Trojan Grappler Kyle Krummen Wraps Up Season At State Finals

first_imgEast Central Trojan Wrestler Kyle Krummen was defeated in the Opening Round of The State Finals by undefeated Will Nunn of Castle (42-0) via pinfall at 3:43 at Bankers Life Fieldhouse in Indianapolis. Kyle wraps up his Junior season at 27-11.Congratulations to Kyle on an outstanding season!last_img

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Multiple agencies battle brush fires

first_imgDearborn County, In. — Firefighters from Sunman, Lawrenceburg, Greendale, Manchester and Bright assisted the Miller-York Volunteer Fire Department with several brush fires Tuesday. No word on a cause and no damage estimate is available.last_img

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Evra: Wait until end of season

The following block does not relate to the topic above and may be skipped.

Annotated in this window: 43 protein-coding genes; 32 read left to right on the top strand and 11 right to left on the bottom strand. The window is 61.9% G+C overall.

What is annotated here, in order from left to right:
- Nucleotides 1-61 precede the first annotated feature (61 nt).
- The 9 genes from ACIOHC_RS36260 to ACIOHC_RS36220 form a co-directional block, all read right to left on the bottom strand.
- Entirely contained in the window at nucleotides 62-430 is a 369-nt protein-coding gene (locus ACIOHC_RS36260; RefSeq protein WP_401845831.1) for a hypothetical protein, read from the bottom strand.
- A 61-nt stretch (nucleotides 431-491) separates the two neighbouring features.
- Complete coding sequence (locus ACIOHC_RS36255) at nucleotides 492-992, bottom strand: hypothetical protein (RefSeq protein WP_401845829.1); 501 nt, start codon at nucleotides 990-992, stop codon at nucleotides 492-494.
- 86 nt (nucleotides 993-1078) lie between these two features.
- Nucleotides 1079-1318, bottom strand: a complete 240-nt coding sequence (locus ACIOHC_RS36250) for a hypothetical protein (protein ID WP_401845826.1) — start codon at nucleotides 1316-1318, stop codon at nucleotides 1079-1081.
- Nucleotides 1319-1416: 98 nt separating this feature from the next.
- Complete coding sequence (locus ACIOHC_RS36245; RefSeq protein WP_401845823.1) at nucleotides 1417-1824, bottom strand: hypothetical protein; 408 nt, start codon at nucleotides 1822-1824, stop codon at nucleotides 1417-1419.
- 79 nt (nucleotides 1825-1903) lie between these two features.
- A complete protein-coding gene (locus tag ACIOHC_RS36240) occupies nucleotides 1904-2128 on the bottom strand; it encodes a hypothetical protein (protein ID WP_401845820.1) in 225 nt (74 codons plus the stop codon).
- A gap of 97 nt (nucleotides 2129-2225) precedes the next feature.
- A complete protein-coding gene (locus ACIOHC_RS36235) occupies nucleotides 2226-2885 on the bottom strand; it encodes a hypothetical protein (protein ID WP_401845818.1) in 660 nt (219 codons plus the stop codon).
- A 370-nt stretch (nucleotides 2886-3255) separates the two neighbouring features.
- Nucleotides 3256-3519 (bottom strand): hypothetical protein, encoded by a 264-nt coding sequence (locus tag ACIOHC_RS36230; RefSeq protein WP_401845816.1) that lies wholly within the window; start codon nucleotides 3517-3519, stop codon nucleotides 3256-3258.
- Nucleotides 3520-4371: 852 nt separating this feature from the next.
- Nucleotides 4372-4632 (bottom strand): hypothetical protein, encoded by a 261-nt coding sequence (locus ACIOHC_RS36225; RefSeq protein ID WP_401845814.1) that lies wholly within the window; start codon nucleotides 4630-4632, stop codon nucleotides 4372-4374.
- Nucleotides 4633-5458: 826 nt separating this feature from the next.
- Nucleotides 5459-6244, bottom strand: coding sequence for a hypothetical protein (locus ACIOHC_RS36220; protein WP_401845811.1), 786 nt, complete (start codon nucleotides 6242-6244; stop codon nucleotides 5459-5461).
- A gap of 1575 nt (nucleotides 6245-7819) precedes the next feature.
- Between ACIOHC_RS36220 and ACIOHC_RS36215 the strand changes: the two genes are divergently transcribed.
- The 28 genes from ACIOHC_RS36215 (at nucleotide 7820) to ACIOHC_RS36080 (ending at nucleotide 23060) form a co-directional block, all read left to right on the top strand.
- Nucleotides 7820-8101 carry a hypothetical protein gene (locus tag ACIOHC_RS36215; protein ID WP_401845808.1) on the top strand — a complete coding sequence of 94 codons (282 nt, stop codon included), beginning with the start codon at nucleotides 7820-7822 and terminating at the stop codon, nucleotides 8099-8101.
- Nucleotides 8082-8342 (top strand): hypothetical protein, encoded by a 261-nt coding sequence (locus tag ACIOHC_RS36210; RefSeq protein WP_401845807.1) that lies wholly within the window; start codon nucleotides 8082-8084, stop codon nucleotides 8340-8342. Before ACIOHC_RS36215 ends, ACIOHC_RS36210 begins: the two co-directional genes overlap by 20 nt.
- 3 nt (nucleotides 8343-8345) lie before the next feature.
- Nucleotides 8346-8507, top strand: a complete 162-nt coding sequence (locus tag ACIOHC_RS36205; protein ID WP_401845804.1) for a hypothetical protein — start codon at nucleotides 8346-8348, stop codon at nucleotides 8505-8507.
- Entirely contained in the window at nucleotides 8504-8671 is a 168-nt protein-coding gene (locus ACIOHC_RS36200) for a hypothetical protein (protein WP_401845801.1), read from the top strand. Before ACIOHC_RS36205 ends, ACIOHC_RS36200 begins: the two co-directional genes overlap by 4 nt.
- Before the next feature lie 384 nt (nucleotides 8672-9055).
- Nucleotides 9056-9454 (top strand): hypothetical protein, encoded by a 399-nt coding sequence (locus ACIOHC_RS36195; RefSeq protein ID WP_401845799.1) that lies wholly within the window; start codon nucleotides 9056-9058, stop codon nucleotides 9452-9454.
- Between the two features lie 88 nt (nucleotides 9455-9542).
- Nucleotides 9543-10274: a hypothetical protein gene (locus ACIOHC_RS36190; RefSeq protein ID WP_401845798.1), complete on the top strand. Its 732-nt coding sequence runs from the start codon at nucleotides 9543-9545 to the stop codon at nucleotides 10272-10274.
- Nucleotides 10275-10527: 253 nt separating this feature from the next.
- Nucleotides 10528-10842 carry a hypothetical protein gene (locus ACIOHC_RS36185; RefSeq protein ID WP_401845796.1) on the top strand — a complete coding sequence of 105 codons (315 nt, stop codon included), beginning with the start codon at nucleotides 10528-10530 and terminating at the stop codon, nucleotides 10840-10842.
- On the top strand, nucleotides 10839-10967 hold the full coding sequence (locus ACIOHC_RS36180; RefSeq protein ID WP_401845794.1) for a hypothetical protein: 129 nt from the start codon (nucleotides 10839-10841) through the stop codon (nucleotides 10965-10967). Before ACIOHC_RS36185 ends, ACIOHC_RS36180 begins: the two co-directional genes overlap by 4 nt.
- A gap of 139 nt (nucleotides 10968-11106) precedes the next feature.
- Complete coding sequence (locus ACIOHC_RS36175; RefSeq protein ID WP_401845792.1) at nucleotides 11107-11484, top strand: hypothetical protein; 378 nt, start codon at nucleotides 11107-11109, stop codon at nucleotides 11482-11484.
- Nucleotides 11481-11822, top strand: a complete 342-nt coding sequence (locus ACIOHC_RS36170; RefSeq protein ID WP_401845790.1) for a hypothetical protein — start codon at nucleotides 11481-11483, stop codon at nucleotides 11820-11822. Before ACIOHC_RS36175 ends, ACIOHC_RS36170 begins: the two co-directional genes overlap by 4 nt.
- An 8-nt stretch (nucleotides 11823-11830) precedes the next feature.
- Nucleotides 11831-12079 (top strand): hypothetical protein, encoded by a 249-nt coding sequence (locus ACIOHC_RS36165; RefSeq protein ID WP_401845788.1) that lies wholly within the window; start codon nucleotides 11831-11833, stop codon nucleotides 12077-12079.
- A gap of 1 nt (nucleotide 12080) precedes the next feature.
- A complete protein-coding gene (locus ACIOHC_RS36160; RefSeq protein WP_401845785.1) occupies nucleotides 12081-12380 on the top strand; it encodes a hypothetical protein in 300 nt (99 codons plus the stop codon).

first_img It has given those who feel the Red Devils will struggle without Sir Alex Ferguson some food for thought and Evra underlined what United are capable of. “People always write Manchester United off,” he said. “They said the same things last year. In the end we won the league by 13 points. “Wait until the end of the season. “We are strong. We have mentally strong characters. “Every year is a challenge playing for Manchester United. It is never easy because when you put that shirt (on) you have the story of the club to consider. “We have to show we love this club.” A veteran of five Premier League title-winning campaigns, Evra’s hunger for honours remains strong. Patrice Evra has warned Manchester United’s critics to wait until the end of the season before jumping to conclusions about them. United head to Tottenham on Sunday seven points behind Barclays Premier League leaders Arsenal following the disappointing draw at Cardiff last weekend. Yet they do so buoyed by an amazing Champions League performance in midweek when they slammed five goals past Bayer Leverkusen without reply in what David Moyes described as the best display since he took charge. The 32-year-old takes comfort from the knowledge that despite winning only half of their Premier League games so far this season, only Arsenal have shown the consistency expected of title contenders. “If you calculate it, we drew against Southampton and Cardiff and were beaten at home by West Brom. If we had won those matches we would be top of the league,” he said. “That is why we are frustrated and upset. “Of course others haven’t taken advantage but I only look at Manchester United. “It doesn’t matter that other teams have dropped points. The most important thing is that Manchester United don’t.” Moyes now faces a tricky selection dilemma. Marouane Fellaini will certainly be available after suspension, whilst prior to the win in Germany, Moyes spoke optimistically about the speed Nemanja Vidic and Robin van Persie will be available for first-team duties after recent fitness issues. Leaving anyone out after recording a winning margin bettered by United only once in a European away game in their entire history would be harsh though. However, the big call would be whether to recall Van Persie should the Dutchman be available. For all his outstanding form last year, Van Persie has not reached the same level this term and both Wayne Rooney and Shinji Kagawa excelled at the Bay Arena, leading to a school of thought Moyes would be better leaving things as they are for now. Press Associationlast_img read more